However, anonymous Internet bigotry aside, the consensus among local service providers is that Buffalo is not headed for a return to the world depicted in Martin Scorsese’s film. According to Dr. Anna Ireland, chief program officer at Jericho Road Community Health Center, nativist sentiment has actually receded in recent years as many immigrant and refugees have made momentous contributions to the city’s revitalization.
At Ireland’s office at Vive La Casa on Wyoming Avenue on Buffalo’s East Side, one is greeted by the ruins of the adjacent St. Matthew’s Church and its fractured sandstone façade. Inside the former school building next door, hardwood floors creak as a mosaic of asylum seekers queue in the musky waiting room with garbage bags in tow, the sum total of their possessions contained within. Vive, the largest asylum shelter on the northern border, recently had its programing assumed by Jericho Road and is now overseen by Ireland. A former Peace Corps volunteer, she has spent the last 13 years immersed in the local refugee community. Over that time, Ireland has witnessed a positive evolution of the public’s view of refugees. The turning point, in her opinion, occurred in the aftermath of the tragic beating death of a 10-year-old Somali boy in 2012 at the hands of his refugee step father, a case that drew international attention. “Past reaction was to deport all refugees, but this reaction was to punish child beaters, not refugees,” she says.
More recent tragedies and hardship have continued to galvanize cross-cultural shows of support. The murder of a 13 year-old Iraqi refugee brought hundreds to a memorial at the Delaware Park Rose Garden in May 2014. And last summer, an inter-faith and multi-ethnic rally held following the July theft of thousands of dollars worth of merchandise at the Burmese and Somali refugee owned IT Garden brought a complete cross-section of the city to the Grant-Lafayette Block.
Lin, who was on hand for this latest vigil, agrees with Ireland. “Buffalo is actually more welcoming than other places, because there is a vested interest,” he says. “Parts of the city are dilapidated. You now see the progress on Grant Street and the population is increasing for the first time in decades. There is serious economic impact and interests.”
According to a 2014 report by the University at Buffalo Regional Institute, 28 percent of residents on the western portion of Buffalo have incomes below the federal poverty line, more than double the rates of Erie County and the United States as a whole. In the Designated Refugee Resettlement Area that is the 14213 zip code, the area with the highest concentration of refugees, this rate is almost 44 percent.
And each year, 1,500 refugees on average settle in the region, and vacant store fronts are becoming increasingly rare along the Grant Street corridor.
With the alignment of economic interests turning refugees into the “It” group, others on the social periphery express frustration at what they consider a further marginalization. The pushback that Lin and other refugees have experienced seems to come most notably from the West Side’s African-American and Hispanic communities. The University at Buffalo report indicates that 44 percent of black residents and 50 percent of Hispanics on the West Side live in poverty. The poverty level for a growing Hispanic population is double that for Hispanics in the country as a whole and the highest of any ethnic group west of Main Street. Compare this to 20-30 percent of immigrants and refugees considered impoverished.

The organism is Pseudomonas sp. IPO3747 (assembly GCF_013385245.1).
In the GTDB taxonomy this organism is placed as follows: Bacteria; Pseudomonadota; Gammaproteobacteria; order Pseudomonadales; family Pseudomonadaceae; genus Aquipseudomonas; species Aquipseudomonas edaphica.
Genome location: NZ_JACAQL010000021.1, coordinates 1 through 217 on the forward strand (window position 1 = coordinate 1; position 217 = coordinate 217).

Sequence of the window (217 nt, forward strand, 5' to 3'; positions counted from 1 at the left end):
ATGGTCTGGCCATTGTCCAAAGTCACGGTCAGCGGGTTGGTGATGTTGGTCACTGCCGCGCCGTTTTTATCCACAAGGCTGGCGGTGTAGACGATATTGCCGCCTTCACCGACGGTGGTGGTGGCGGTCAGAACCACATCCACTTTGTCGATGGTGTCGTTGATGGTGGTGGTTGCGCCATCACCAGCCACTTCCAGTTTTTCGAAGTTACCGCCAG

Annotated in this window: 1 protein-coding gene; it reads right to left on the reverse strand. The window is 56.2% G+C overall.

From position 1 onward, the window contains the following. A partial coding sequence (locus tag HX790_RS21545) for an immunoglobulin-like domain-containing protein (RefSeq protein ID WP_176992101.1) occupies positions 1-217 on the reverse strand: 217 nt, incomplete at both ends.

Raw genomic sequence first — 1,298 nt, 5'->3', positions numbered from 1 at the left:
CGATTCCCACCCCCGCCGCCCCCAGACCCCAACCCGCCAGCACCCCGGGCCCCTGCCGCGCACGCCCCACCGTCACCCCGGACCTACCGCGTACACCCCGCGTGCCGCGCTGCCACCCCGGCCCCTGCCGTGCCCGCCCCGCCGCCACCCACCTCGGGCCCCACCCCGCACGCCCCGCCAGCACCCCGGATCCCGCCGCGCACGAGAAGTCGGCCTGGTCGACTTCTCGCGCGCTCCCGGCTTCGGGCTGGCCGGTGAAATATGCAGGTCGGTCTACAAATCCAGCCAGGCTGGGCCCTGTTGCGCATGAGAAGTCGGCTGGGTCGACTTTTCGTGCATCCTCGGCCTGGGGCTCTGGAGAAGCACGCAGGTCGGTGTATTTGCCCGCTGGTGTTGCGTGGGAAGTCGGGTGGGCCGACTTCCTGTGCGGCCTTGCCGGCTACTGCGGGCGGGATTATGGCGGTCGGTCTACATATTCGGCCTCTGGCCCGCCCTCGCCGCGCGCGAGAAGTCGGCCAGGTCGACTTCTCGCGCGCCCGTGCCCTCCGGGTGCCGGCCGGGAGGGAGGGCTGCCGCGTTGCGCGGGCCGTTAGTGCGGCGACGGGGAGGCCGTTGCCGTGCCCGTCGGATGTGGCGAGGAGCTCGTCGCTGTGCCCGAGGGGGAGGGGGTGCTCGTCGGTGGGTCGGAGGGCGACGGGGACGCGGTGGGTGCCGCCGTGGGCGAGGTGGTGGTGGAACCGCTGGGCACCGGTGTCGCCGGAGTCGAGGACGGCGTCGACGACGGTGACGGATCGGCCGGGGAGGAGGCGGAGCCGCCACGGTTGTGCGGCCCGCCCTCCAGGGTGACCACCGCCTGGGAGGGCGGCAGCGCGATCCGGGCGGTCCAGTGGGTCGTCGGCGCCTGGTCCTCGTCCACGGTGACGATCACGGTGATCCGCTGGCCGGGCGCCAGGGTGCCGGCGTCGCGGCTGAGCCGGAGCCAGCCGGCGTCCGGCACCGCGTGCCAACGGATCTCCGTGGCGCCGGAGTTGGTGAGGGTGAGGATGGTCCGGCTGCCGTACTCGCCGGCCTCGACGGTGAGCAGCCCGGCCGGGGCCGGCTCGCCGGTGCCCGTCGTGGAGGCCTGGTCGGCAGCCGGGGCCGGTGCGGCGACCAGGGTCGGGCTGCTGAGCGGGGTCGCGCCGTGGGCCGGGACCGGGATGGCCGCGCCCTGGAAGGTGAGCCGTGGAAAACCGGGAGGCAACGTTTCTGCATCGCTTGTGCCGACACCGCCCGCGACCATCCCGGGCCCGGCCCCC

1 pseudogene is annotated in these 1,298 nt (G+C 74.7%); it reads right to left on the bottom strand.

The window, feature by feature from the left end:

Anywhere you get a concentration of poverty, competition for resources is likely to follow. For Ireland, the biggest factor in the creation of refugee gangs are the economics of the West Side. “Anywhere you have a group of people subjected to poverty, you will get a gang,” Ireland says.
Lin feels a loss of hope in many African-American and Latino citizens that is not present in the hearts and minds of his own people. “There is a misconception that newcomers are getting all the benefits. Established minority groups say, ‘We are also having a lot of issues. Why no help? Why is everyone talking about the Burmese, Nepali, Somali in the news? Why is no one focusing on African-American communities on the East Side?’ There is definitely a spotlight on one group and not another.”
Lin admits that there is insufficient grassroots support for the Hispanic population in particular. “A lot of the nonprofits that have sprung up have a special focus on refugee communities.”
Carrying the camps with them
The 14213 zip code that stretches from Kleinhans to the Scajaquada is the second most diverse in the entire state. Foreign-born inhabitants make up almost 25 percent of the population in this tract alone and can be heard speaking more than 70 languages. Yet its residents live in relative harmony compared to the world that the Burmese left behind, one that must be looked at in order to understand the unconscious appeal of gangs.
Myanmar is home to 135 officially recognized ethnic groups, many of whom have been at war since the country’s 1949 independence in the world’s longest-running civil conflict. It is no surprise then that even Burmese democracy leader Aung San Suu Kyi has referred to her country as a “basket case.” The legacy of this perpetual state of war has resulted in more than 400,000 refugees, up to 662,400 internally displaced people, and an estimated 1.45 million stateless persons. Along the 1,118-mile Thai-Burma border alone, upward of 140,000 mostly Karen refugees are housed in nine official camps.